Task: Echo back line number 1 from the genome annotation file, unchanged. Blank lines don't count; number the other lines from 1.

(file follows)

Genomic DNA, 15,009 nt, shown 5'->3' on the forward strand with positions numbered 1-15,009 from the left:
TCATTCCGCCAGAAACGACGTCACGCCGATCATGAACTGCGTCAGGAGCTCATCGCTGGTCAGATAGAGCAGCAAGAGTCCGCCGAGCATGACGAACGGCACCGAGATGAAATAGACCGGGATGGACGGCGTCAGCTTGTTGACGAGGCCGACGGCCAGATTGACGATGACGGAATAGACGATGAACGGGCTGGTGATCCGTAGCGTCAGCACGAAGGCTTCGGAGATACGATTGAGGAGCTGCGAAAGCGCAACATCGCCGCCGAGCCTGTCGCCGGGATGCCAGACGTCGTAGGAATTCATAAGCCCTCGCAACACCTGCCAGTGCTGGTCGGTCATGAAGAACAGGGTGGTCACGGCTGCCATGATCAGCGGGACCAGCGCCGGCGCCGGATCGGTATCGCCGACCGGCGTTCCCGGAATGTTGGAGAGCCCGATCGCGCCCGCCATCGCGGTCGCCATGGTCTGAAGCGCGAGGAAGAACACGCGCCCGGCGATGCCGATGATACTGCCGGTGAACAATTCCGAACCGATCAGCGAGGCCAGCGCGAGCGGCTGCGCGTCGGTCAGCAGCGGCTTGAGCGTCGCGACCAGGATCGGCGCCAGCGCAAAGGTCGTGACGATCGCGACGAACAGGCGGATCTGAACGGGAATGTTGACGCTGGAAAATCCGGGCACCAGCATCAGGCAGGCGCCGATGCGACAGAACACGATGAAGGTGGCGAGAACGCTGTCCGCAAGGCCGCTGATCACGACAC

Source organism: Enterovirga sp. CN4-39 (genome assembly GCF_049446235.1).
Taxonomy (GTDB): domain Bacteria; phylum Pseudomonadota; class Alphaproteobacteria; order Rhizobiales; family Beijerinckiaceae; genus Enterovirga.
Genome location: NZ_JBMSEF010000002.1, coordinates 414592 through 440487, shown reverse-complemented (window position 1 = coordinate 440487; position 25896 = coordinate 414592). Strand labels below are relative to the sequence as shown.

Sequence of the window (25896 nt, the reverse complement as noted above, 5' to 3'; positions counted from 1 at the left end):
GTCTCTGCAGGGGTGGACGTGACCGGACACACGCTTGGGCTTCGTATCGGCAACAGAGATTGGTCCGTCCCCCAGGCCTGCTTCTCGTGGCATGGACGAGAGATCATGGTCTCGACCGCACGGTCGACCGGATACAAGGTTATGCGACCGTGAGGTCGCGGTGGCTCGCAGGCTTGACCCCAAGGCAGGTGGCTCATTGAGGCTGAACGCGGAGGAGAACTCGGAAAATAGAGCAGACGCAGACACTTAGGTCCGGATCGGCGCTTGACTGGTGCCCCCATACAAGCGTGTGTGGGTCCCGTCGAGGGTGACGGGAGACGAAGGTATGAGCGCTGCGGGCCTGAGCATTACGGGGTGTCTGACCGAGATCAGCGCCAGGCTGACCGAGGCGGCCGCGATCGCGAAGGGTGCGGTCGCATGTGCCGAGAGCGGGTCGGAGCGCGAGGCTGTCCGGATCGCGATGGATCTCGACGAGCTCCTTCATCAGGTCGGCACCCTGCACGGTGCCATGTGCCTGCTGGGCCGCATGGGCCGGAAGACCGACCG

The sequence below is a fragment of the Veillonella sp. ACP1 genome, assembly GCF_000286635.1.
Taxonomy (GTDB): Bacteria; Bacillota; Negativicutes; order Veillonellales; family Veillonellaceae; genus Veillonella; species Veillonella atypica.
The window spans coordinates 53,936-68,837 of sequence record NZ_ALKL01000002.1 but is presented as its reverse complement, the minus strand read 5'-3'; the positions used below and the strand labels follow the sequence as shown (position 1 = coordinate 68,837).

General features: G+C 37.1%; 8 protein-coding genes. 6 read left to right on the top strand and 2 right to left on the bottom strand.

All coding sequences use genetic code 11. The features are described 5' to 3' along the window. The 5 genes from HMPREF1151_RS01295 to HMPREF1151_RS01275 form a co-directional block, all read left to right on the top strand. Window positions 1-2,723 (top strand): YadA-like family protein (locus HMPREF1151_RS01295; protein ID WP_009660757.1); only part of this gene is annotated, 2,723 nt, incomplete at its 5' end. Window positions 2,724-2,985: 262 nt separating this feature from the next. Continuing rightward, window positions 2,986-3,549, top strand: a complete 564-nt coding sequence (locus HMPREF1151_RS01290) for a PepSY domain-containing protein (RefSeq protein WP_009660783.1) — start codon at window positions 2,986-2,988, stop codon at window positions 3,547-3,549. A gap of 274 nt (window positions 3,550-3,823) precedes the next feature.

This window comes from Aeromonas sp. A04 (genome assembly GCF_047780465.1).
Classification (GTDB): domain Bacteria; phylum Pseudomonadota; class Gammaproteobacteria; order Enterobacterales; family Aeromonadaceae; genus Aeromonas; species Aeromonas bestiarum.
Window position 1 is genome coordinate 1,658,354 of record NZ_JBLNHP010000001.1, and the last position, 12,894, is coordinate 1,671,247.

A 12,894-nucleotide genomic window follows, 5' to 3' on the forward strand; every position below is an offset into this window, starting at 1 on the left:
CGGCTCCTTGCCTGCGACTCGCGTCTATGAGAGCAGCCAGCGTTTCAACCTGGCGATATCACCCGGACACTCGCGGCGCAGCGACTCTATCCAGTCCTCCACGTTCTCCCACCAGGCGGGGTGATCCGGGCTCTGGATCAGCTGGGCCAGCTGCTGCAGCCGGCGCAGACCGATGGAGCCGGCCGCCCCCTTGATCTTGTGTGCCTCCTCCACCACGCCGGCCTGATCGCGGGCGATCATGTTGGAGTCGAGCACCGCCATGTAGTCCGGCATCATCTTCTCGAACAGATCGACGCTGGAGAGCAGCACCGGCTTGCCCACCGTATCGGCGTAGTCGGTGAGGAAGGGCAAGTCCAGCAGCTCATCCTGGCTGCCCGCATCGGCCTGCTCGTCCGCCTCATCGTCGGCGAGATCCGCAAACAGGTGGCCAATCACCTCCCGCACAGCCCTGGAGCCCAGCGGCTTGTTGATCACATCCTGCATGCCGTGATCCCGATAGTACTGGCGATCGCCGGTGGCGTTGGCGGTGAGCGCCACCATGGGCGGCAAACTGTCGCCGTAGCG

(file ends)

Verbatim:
Genomic DNA, 15,009 nt, shown 5'->3' on the forward strand with positions numbered 1-15,009 from the left: